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Amid all the "fiscal cliff" negotiations, it's easy to lose sight of the actual impact that various tax proposals will have on Americans.

The graph above summarizes the differences between various proposals on offer:

1) The first line shows how families would be affected if the country went over the fiscal cliff.

2) The White House proposal, for our purposes, is their 2013 budget, which brings back Clinton-era rates for high earners and caps deductions for people in top tax brackets, among other changes.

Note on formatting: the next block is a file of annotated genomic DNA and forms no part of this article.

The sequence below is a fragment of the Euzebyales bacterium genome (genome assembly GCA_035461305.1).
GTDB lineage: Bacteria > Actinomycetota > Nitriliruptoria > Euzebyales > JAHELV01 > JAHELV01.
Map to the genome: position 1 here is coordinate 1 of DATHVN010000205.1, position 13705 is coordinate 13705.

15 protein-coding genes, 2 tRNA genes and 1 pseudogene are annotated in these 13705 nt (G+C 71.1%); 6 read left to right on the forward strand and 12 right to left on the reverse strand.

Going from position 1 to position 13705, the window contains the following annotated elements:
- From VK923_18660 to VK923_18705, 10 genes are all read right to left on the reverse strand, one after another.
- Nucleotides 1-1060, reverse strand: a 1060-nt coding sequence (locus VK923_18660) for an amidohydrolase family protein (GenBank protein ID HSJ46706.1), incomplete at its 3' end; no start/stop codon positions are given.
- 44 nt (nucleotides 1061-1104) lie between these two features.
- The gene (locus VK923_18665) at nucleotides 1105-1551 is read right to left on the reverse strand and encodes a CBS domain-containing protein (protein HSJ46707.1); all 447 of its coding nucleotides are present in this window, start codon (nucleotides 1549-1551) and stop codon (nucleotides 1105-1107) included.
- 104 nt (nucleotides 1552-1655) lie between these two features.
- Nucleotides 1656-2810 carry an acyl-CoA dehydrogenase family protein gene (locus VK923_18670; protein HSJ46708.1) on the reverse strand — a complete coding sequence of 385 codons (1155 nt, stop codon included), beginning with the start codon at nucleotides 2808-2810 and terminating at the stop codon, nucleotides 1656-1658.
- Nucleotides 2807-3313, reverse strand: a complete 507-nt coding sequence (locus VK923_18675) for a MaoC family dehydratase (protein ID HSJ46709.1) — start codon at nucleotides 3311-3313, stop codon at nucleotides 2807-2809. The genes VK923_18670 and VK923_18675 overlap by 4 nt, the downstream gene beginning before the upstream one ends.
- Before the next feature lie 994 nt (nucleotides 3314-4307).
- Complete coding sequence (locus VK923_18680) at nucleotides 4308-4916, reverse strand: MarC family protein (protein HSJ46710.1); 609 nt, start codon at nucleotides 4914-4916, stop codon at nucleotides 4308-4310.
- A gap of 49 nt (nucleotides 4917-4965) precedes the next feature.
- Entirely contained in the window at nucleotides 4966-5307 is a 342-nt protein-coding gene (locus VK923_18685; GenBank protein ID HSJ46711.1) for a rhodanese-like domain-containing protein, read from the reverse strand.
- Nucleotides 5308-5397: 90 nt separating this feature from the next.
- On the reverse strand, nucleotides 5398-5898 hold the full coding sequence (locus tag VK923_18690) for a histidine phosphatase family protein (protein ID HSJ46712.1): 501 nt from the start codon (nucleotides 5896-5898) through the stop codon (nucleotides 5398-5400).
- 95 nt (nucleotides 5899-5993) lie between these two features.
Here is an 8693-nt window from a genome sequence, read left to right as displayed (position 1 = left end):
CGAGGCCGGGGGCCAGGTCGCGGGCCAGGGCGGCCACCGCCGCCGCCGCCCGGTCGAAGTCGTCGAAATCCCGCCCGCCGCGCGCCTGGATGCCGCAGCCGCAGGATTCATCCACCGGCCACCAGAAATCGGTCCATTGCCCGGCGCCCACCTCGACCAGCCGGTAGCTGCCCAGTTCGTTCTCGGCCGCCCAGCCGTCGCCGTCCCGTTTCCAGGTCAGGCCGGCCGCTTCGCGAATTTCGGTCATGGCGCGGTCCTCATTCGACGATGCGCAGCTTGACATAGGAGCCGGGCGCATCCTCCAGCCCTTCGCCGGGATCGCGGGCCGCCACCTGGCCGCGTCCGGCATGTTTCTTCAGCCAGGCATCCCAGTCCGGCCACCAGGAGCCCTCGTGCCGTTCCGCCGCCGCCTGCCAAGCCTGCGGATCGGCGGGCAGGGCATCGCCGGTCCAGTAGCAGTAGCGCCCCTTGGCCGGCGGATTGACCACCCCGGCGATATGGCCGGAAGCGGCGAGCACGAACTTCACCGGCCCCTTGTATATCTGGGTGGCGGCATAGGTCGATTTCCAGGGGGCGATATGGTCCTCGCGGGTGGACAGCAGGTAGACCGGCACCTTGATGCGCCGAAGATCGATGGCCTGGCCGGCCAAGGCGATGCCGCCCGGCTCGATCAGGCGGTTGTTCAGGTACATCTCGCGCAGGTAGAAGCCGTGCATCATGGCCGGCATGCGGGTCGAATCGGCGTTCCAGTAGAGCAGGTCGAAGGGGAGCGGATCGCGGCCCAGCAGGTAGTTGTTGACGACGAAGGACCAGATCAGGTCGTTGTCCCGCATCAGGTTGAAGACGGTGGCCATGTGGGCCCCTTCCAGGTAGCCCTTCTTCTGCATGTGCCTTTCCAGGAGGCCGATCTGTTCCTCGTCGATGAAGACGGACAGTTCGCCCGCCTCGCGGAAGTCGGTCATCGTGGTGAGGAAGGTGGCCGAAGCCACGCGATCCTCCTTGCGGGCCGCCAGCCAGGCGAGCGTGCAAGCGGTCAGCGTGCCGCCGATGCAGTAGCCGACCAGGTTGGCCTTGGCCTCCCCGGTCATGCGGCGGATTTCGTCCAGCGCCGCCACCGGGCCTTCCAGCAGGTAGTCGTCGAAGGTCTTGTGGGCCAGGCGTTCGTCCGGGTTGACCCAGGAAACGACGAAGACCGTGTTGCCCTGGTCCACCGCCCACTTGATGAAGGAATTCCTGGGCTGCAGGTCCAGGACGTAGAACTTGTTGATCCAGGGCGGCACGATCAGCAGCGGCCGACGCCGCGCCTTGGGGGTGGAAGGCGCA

3) The Senate Democrats' plan is the bill passed earlier this year permanently extending the Bush tax cuts for income under $250,000; the plan doesn't patch the Alternative Minimum Tax, which leads to tax hikes for some middle-class families.

4) There's a proposal for a $25,000 cap on deduction, which is known to be favored by some House Republicans involved in fiscal cliff talks.

5) The last row shows the effects of the tax increase in the Simpson-Bowles deficit plan.

Together, these represent the four likeliest avenues for tax-based deficit reduction in the next month or two. For comparison, I also threw in the effects of the fiscal cliff, which are much larger than any other plan on the table.